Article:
The Occupy Wall Street crowd fails to appreciate the considerable good that is done on the Street. The initial public offering of Groupon (NASDAQ:GRPN) should serve as a reminder of one of the system’s benefits.
I find the Occupy Wall Street crowd to be a bit disingenuous and misguided in their demonstrations. Oh, I get the frustration, believe me. Even within the financial industry there are many professionals dissatisfied with the state of their business. A few bad apples have tainted what should be viewed as a crown jewel of our capitalist system.
Think about all of the good that Wall Street has accomplished in both the public and private sector. For example, the funds provided by municipal bonds allow state and local governments to provide widely used and needed essential services. On the public side, the number of companies funded by Wall Street accelerated innovation and technology that created vast sums of wealth and more importantly jobs.
Are there problems with how Wall Street goes about its business? Sure, but nothing is perfect and our system of capitalism has far more benefits than disadvantages. Don’t begrudge those making money on Wall Street. They have earned it.
So instead of occupying Wall Street, put your money and efforts to better use — occupy these three Wall Street firms.
The cream of the crop on Wall Street has been struggling since the European debt crisis reared its ugly head this summer. Reflecting the difficult environment, shares of Goldman Sachs (NYSE:GS) are down 24% since the beginning of July.
Goldman Sachs reported an operating loss of 84 cents per share in the most recent quarter, missing estimates by a whopping 78 cents per share. The big miss has tempered enthusiasm for the fourth quarter — estimates now are at $2.86 per share for the period, as opposed to $4.61 projected 90 days ago.
Given the big run-up in stocks in October, look for Goldman to come closer to the $4.61 estimate. For the full year, the company is expected to make $6.17 per share. Analysts look for profits to double in 2012 to $13.79 per share. At current prices, Goldman trades for a paltry eight times next year’s earnings.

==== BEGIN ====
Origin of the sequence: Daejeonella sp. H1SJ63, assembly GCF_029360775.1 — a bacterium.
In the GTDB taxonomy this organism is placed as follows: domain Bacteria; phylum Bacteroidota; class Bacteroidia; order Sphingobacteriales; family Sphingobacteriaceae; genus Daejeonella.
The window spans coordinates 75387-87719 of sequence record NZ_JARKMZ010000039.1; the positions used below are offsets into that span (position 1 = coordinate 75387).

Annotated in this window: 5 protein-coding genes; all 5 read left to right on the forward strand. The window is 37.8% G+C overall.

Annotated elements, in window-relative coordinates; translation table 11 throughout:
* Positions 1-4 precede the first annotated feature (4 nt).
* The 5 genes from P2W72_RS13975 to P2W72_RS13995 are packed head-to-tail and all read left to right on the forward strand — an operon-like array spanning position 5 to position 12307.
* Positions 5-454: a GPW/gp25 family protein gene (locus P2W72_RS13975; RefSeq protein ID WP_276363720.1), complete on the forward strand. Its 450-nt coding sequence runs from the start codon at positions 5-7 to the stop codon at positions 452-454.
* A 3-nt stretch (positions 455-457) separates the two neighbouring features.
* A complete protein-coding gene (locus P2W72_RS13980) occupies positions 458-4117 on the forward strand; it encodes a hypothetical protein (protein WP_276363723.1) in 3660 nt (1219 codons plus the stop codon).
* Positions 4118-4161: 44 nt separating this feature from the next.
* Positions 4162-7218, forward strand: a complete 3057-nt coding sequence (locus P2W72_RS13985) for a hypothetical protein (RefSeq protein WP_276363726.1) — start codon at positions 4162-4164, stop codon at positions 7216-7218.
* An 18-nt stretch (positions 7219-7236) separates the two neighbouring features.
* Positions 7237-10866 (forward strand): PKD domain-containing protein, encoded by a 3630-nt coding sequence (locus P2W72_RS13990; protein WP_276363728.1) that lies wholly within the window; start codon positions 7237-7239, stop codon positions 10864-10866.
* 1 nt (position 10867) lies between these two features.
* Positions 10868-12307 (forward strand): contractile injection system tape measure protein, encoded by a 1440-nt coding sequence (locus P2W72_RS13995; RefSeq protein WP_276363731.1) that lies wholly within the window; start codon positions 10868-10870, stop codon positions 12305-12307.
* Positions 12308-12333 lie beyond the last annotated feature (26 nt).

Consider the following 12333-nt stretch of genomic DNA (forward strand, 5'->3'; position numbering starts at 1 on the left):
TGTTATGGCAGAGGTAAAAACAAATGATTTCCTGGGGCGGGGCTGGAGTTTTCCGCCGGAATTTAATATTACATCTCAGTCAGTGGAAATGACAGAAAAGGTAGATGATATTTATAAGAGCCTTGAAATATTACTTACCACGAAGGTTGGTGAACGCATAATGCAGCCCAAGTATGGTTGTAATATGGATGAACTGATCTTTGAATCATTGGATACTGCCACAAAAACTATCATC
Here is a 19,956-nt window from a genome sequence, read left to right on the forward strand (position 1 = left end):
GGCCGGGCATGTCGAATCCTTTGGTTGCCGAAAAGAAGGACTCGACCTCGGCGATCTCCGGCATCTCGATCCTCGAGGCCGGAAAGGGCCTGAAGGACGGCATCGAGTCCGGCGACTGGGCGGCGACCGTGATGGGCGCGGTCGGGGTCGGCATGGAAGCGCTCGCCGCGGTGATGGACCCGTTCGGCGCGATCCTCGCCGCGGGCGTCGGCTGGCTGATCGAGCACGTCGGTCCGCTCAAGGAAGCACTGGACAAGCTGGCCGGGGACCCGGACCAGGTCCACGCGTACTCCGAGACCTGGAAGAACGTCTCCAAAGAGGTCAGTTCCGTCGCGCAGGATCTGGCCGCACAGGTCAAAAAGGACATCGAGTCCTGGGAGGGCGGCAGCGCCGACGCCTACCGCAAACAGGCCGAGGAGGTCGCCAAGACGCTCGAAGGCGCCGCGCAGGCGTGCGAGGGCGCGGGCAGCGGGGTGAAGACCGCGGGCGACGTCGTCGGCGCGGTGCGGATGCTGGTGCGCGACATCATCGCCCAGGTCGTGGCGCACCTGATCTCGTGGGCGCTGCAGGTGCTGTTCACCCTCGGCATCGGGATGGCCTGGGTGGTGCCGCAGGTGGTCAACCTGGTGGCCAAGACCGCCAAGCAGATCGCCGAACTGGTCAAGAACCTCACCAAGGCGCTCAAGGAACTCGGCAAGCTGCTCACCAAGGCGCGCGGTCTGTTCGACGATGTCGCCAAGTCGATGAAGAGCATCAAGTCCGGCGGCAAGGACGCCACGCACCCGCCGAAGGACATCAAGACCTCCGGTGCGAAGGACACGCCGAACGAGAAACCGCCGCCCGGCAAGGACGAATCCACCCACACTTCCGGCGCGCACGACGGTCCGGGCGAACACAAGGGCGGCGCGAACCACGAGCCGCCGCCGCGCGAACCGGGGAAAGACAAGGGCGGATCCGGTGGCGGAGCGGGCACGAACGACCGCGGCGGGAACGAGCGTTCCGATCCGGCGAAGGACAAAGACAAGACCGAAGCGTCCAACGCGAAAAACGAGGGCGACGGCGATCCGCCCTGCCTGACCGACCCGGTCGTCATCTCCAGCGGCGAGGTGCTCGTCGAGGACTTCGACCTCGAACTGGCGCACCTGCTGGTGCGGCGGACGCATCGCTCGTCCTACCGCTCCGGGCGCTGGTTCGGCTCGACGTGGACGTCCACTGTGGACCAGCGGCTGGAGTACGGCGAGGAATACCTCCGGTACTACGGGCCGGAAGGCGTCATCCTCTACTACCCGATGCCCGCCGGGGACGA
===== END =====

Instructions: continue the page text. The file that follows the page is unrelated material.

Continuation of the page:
The stock is one to occupy today in advance of what I expect to be a very strong earnings quarter on a market more conducive to investment banking.
One Wall Street firm that does most of its business off Wall Street is regional investment bank and money manager, Piper Jaffray (NYSE:PJC). The company has seen its stock tumble this year, losing 38% since early July. The selling of late is directly correlated to the company’s poor performance in the third quarter.
In the period ending Sept. 30, Piper lost 23 cents per share, compared to the 19-cent loss expected by Wall Street. And that estimate was lower than projections 90 days ago, meaning this loss is even more concerning. That said, investment banking revenue was at a standstill in the quarter thanks to a market unlikely to repeat itself.
Investors should throw Jaffray’s previous quarter’s performance out the window. In a normal market, Piper Jaffray is a solid company. More importantly, after the market’s strong gains in October, look for Piper Jaffray’s earnings to be strong in the fourth quarter. For the full year, Wall Street is looking for a profit of $1.28 per share. That number is expected to grow by 73% in 2012 to $2.22 per share.
With Piper trading currently for just nine times 2012 estimates, the time to buy PJC is now. With economic growth doing better than many expected, Piper could rally significantly in the next 12 months. Its CEO also recently bought 5,000 shares of his company’s stock — never a bad sign.
If you have angst against Wall Street and you can’t bring yourself to buy the above two choices, consider TD Ameritrade (NASDAQ:AMTD). The discount broker represents the little guy, serving the individual investor with low-cost trading. And TD Ameritrade makes its money when there is more market activity.
Like most stocks tied to market activity, TD Ameritrade has struggled. AMTD shares are down 13% since the beginning of July. Individual investors, more so than the professionals, really struggle in a market this volatile, uncertain and negative. The response is to crawl into the fetal position and do nothing. That lack of activity has spooked investors in TD Ameritrade.
In the quarter ending Sept. 30, the company made 29 cents per share versus estimates of 31 cents. Not a bad result considering that 90 days ago, the estimate for the company was to make 27 cents per share. The company experienced heavy trading thanks to the volatility in the market.
For the full year also ending Sept. 30, TD Ameritrade made $1.09 per share. That number is expected to grow by 7% in fiscal year 2012 to $1.17. At current prices, the stock trades for 15 times FY 2011 estimated earnings.
Given that volatility in the market is here to stay, Wall Street appears to be a bit conservative with respect to next year’s estimates. If trading volume increases, the company could do substantially better than expected. The same is true if we manage to avoid a recession. This is a Wall Street stock the little guy can fall in love with irrespective of feelings toward Wall Street.
As of this writing, Jamie Dlugosch did not own a position in any of the aforementioned stocks.